Share

Welcome to Lexington’s weekly round-up of media news and the latest moves in journalism.

Media News

50:50 gender split

The BBC is set to have a 50:50 gender split of expert voices by April 2019 after the corporation set itself the target. More than 80 of its news, current affairs and topical programmes – including the BBC News at Six and BBC News at 10 – have signed up for the challenge and are now recording figures. Fran Unsworth, BBC director of news, said the BBC was seeing ‘real transformation’ but wanted to go ‘further and faster’. She also encouraged other broadcasters who want to adopt a similar approach to get in touch. A progress report will be produced next April. Read the BBC’s full release about the project here.

New voices

YouGov, the data and analytics firm, has extended in Europe, opening offices in Spain and Italy. The moves mean that in each market clients will be able to access the company’s research and brand perception services, with more than a year’s worth of historical data gathered in some areas already. YouGov now has more than 30 offices in more than 20 countries. Read more here.

Easy listening

Channel 4’s Krishnan Guru-Murthy has launched a new podcast, which will explore the ‘big ideas influencing how we think, act and live’. The hour-long podcast, Ways to Change the World, will include interviews with artists, politicians and writers who aren’t the ‘usual suspects’. Guests include Green Party leader Caroline Lucas, model Lily Cole and Mark Regev, the Israeli ambassador to the UK. In an interview with Press Gazette, Guru-Murthy added that he wanted to get away from his typical ‘punchy’ style of interview.

Counter revolution

Stig Abell, the editor of the Times Literary Supplement, has suggested that publications that offer ‘expertise, length and breadth’ will continue to be successful as readers turn against the ‘overwhelming overflows of information’. Abell, who has been editor at the publication since 2016, was celebrating the magazine’s 6,000th issue, with recent figures showing circulation at 38,545 – a 20 per cent rise year-on-year. In an interview with Press Gazette, he suggests that the magazine – like the Economist, Spectator and New Statesman – is part of a ‘counter revolution’ to the current media climate.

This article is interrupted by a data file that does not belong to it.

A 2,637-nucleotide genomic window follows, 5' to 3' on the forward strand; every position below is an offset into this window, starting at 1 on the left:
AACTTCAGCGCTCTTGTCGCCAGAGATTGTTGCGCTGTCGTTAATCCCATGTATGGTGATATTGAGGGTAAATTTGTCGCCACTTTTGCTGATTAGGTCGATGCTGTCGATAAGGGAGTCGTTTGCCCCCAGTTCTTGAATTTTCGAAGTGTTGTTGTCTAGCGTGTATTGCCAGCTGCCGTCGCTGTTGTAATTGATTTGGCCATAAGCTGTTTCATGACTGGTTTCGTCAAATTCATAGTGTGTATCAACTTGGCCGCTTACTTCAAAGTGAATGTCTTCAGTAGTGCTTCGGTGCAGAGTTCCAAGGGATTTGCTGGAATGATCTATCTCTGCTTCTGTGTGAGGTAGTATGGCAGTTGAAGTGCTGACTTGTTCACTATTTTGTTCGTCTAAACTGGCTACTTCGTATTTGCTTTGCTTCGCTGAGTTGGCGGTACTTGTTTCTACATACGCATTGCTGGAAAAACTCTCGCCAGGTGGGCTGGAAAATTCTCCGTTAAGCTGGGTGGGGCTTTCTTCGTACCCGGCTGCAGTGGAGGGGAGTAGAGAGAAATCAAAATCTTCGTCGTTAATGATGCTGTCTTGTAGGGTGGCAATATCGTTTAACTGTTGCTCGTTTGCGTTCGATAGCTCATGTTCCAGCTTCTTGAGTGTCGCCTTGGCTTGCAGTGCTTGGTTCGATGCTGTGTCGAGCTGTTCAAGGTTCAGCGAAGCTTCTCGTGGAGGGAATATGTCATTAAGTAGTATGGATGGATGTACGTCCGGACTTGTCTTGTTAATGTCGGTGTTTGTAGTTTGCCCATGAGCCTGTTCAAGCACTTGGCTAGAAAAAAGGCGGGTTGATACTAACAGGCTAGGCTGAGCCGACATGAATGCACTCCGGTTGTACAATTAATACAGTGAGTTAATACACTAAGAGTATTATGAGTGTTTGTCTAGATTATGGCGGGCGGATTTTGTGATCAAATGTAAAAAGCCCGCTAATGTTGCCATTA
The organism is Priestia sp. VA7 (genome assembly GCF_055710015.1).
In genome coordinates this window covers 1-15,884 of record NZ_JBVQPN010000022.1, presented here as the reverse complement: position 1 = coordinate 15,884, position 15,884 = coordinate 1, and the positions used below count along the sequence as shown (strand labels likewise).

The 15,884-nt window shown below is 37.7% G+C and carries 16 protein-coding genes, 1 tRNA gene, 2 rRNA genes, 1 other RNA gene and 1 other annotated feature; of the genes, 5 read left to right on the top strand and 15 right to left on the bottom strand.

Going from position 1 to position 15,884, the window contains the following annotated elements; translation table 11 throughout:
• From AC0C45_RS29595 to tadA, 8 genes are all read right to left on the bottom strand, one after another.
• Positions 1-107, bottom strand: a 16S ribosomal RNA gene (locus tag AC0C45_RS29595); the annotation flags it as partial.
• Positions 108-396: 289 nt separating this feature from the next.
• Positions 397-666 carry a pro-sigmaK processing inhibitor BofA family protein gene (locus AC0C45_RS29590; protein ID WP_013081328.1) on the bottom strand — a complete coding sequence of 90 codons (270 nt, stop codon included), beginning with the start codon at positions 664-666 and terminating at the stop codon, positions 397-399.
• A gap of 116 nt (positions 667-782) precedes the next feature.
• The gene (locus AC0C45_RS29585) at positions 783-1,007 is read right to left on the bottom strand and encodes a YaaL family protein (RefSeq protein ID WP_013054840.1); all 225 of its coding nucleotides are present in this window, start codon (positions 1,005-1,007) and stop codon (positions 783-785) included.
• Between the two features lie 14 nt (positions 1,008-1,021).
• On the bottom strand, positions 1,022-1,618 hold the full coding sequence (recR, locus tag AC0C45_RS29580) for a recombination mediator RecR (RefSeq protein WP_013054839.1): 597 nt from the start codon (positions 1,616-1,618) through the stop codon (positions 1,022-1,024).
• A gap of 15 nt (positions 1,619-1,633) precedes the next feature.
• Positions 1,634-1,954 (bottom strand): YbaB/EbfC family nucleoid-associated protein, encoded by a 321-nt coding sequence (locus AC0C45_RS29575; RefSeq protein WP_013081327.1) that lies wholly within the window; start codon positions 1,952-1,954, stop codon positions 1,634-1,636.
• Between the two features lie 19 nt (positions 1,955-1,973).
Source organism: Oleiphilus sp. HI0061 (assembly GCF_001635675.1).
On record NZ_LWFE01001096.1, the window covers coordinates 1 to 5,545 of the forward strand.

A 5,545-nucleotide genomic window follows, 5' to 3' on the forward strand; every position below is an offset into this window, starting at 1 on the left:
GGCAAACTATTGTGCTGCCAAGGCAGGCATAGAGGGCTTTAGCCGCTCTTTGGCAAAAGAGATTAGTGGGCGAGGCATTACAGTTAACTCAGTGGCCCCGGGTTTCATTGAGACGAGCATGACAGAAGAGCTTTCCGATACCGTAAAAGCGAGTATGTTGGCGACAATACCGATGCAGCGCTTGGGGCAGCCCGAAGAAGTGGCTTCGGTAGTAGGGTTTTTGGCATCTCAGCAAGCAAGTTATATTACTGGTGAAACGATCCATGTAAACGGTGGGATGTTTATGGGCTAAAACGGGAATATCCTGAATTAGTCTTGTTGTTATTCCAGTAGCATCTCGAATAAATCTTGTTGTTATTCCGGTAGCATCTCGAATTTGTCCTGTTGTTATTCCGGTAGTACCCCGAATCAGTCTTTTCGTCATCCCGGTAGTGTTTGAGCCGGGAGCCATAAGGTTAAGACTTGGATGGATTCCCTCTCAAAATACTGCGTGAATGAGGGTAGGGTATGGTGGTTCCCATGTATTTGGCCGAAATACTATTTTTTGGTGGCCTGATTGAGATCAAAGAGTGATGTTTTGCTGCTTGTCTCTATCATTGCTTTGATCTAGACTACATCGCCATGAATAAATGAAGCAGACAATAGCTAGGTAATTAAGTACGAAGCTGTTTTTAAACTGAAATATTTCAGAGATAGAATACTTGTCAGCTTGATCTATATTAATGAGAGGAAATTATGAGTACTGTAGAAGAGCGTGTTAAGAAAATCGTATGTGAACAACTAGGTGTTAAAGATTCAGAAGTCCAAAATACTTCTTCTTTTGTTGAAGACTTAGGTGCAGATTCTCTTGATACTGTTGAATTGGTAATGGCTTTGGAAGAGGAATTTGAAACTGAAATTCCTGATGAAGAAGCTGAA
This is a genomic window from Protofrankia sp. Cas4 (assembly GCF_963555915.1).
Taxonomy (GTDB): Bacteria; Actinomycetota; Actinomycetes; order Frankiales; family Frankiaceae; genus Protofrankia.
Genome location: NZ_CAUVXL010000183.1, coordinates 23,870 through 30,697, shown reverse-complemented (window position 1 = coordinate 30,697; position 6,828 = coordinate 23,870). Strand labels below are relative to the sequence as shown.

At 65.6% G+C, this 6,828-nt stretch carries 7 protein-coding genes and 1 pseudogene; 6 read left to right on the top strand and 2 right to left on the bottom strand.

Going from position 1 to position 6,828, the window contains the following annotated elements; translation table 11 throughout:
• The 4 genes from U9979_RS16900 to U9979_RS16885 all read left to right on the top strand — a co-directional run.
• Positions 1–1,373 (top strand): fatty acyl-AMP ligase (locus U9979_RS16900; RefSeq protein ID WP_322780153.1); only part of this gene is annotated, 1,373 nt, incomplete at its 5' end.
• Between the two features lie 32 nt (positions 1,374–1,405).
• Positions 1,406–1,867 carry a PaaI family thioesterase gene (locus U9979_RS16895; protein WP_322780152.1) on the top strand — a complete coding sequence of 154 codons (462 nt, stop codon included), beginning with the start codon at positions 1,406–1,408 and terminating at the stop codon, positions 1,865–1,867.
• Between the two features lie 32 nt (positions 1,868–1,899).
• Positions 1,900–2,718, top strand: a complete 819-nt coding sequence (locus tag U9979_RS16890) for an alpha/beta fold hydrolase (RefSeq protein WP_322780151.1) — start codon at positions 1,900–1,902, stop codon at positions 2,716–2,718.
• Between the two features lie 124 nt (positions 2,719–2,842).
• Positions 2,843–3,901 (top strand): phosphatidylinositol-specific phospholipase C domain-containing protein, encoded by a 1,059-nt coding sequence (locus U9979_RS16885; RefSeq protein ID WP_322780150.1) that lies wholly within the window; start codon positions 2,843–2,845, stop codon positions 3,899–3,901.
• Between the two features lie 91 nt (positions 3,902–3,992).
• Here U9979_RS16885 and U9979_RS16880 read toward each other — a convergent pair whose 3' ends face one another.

All change at the Express?

Separately, Abell has been tweeting about how different he thinks the Daily Express is now it has been bought by Trinity Mirror. After dedicating its front page today to the events in Syria, Abell wrote: ‘Not important in the scheme of things, but for those interested in British media: this splash would never have happened under previous Express ownership. It would have been statins all the way.’

Conversation of the Week 

Media Moves

Jessica Bulman, ITV News’ head of planning, is to move to 5 News as deputy editor. Speaking about the appointment, Jessica said she was excited about making programmes that ‘dare to be different’.

If your organisation needs communications advice, or you would like more information about how Lexington’s team of media experts can support you, please contact caroline.nagle@lexcomm.co.uk. 

To get our media round-up in your inbox every Monday, please email communications@lexcomm.co.uk.

 

Share